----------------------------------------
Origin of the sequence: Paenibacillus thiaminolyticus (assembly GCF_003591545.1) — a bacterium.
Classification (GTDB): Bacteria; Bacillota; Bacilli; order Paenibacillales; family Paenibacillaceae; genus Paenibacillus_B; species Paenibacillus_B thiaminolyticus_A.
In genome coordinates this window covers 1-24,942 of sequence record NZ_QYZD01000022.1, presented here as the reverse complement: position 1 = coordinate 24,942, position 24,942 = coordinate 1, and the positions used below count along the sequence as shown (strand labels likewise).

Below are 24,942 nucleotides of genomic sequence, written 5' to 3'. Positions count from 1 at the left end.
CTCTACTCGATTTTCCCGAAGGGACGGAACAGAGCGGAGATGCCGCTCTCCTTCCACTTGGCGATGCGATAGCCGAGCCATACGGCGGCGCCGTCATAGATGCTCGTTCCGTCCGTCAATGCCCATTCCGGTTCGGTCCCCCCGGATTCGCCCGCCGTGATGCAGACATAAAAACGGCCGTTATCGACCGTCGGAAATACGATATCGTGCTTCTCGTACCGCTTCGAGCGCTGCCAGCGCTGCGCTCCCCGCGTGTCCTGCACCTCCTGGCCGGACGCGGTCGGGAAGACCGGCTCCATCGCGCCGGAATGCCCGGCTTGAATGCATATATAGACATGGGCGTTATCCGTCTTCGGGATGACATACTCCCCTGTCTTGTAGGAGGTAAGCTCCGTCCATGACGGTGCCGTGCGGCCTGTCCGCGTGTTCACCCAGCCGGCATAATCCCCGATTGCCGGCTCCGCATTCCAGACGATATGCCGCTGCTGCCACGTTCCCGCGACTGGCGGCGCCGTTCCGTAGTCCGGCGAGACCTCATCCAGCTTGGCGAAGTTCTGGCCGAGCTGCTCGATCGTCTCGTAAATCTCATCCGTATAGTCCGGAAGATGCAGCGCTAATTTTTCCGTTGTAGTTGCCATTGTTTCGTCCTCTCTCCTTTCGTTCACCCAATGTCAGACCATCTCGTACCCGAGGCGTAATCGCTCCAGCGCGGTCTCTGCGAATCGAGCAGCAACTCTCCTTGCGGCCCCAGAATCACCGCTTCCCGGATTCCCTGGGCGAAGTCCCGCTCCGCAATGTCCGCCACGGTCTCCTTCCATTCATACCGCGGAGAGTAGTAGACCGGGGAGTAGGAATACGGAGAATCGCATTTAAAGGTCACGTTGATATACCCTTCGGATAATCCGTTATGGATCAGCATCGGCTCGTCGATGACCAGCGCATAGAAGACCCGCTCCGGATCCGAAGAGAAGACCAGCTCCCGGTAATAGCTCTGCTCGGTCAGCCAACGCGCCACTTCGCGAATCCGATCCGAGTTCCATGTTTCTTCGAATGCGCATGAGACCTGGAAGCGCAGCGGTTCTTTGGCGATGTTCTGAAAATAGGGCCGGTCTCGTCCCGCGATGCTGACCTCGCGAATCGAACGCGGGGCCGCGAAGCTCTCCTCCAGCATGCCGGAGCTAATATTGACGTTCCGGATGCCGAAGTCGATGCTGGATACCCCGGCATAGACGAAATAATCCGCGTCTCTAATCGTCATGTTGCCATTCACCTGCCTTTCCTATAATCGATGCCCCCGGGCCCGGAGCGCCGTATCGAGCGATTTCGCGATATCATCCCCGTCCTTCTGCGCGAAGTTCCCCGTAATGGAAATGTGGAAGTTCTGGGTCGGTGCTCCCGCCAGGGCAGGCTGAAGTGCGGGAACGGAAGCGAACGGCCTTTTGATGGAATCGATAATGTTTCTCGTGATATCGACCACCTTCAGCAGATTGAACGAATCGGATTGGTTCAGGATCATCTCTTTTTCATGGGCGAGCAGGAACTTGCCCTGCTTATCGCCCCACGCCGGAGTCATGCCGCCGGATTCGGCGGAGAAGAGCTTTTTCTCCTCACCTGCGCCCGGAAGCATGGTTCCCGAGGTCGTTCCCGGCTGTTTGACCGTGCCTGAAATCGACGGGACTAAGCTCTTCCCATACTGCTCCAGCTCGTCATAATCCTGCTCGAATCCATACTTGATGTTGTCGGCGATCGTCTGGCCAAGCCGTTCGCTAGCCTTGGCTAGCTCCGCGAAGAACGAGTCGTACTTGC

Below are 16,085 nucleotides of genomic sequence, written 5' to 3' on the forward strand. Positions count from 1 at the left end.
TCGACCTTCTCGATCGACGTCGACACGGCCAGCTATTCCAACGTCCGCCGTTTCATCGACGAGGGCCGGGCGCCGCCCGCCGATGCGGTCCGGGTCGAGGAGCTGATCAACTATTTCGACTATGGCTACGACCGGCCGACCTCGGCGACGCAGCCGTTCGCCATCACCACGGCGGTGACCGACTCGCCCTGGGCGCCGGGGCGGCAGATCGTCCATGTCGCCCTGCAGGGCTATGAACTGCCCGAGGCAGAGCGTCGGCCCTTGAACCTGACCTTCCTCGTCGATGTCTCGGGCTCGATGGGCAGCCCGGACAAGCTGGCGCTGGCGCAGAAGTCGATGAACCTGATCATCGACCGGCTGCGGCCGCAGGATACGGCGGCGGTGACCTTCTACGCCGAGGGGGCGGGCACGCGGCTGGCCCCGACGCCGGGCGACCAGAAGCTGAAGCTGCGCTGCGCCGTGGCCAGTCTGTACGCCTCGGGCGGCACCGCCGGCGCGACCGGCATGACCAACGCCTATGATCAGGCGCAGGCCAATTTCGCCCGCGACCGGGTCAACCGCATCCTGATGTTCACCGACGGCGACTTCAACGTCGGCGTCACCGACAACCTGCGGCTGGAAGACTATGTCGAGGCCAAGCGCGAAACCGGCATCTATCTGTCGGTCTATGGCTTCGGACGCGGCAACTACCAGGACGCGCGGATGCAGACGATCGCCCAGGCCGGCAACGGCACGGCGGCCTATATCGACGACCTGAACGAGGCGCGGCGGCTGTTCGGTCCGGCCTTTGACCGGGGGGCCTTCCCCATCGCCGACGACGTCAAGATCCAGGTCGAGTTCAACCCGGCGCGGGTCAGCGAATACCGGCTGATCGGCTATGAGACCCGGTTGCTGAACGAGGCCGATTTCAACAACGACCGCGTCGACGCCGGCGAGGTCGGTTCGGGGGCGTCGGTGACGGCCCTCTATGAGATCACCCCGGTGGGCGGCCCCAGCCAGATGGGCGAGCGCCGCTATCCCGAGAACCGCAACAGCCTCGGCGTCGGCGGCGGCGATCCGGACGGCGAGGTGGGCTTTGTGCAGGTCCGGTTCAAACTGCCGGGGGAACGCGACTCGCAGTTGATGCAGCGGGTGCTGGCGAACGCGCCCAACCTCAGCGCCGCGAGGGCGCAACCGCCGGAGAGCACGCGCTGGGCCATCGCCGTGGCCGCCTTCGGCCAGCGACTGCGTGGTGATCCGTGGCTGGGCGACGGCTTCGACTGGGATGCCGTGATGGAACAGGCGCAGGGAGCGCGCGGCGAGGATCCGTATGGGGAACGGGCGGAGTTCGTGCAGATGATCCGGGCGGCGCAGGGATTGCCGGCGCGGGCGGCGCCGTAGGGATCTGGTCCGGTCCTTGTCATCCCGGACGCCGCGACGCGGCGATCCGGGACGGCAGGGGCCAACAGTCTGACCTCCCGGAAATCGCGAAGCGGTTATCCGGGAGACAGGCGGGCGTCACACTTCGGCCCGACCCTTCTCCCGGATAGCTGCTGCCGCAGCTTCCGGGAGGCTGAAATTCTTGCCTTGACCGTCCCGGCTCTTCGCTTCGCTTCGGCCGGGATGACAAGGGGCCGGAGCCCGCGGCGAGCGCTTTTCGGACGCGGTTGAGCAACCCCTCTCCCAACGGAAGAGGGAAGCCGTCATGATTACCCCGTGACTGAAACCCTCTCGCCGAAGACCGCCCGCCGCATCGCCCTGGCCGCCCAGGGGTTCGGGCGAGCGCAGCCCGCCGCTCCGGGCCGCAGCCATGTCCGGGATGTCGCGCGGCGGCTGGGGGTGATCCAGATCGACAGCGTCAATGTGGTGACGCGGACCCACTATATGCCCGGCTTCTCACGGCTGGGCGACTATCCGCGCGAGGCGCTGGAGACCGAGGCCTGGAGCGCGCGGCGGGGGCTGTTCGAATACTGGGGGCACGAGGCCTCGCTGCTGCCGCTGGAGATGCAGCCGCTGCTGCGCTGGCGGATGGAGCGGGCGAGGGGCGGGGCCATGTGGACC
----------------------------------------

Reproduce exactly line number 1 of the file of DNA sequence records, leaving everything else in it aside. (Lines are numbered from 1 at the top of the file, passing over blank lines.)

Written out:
Origin of the sequence: Paenibacillus thiaminolyticus (assembly GCF_003591545.1) — a bacterium.